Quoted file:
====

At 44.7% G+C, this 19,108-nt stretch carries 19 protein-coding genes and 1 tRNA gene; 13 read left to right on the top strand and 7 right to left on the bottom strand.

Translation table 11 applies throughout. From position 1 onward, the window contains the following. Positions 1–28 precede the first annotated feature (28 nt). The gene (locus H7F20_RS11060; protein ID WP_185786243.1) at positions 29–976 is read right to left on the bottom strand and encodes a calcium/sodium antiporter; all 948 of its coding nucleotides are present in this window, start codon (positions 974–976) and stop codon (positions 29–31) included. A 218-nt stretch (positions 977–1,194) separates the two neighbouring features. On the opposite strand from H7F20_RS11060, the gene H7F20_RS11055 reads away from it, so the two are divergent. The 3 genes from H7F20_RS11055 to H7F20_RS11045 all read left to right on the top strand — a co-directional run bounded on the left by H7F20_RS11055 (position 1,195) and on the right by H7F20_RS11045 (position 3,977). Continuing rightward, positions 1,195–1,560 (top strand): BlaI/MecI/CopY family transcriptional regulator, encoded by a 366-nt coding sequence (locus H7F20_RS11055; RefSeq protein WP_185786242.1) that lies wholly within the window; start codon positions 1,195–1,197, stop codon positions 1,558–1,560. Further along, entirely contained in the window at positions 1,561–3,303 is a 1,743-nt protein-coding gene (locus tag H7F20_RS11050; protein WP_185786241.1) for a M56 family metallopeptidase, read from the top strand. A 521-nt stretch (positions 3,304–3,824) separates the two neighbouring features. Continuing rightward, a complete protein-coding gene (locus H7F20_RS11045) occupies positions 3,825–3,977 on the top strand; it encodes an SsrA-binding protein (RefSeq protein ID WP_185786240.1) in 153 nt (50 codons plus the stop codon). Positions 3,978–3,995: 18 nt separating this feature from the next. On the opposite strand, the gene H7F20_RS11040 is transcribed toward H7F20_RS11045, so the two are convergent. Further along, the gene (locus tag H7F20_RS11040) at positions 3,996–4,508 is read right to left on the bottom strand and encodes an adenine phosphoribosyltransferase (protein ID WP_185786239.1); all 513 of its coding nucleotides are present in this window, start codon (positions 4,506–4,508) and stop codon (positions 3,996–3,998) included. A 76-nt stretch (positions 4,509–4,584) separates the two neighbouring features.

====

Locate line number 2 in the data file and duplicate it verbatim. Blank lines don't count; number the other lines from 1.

Translation table 11 applies throughout. From position 1 onward, the window contains the following. Positions 1–28 precede the first annotated feature (28 nt). The gene (locus H7F20_RS11060; protein ID WP_185786243.1) at positions 29–976 is read right to left on the bottom strand and encodes a calcium/sodium antiporter; all 948 of its coding nucleotides are present in this window, start codon (positions 974–976) and stop codon (positions 29–31) included. A 218-nt stretch (positions 977–1,194) separates the two neighbouring features. On the opposite strand from H7F20_RS11060, the gene H7F20_RS11055 reads away from it, so the two are divergent. The 3 genes from H7F20_RS11055 to H7F20_RS11045 all read left to right on the top strand — a co-directional run bounded on the left by H7F20_RS11055 (position 1,195) and on the right by H7F20_RS11045 (position 3,977). Continuing rightward, positions 1,195–1,560 (top strand): BlaI/MecI/CopY family transcriptional regulator, encoded by a 366-nt coding sequence (locus H7F20_RS11055; RefSeq protein WP_185786242.1) that lies wholly within the window; start codon positions 1,195–1,197, stop codon positions 1,558–1,560. Further along, entirely contained in the window at positions 1,561–3,303 is a 1,743-nt protein-coding gene (locus tag H7F20_RS11050; protein WP_185786241.1) for a M56 family metallopeptidase, read from the top strand. A 521-nt stretch (positions 3,304–3,824) separates the two neighbouring features. Continuing rightward, a complete protein-coding gene (locus H7F20_RS11045) occupies positions 3,825–3,977 on the top strand; it encodes an SsrA-binding protein (RefSeq protein ID WP_185786240.1) in 153 nt (50 codons plus the stop codon). Positions 3,978–3,995: 18 nt separating this feature from the next. On the opposite strand, the gene H7F20_RS11040 is transcribed toward H7F20_RS11045, so the two are convergent. Further along, the gene (locus tag H7F20_RS11040) at positions 3,996–4,508 is read right to left on the bottom strand and encodes an adenine phosphoribosyltransferase (protein ID WP_185786239.1); all 513 of its coding nucleotides are present in this window, start codon (positions 4,506–4,508) and stop codon (positions 3,996–3,998) included. A 76-nt stretch (positions 4,509–4,584) separates the two neighbouring features.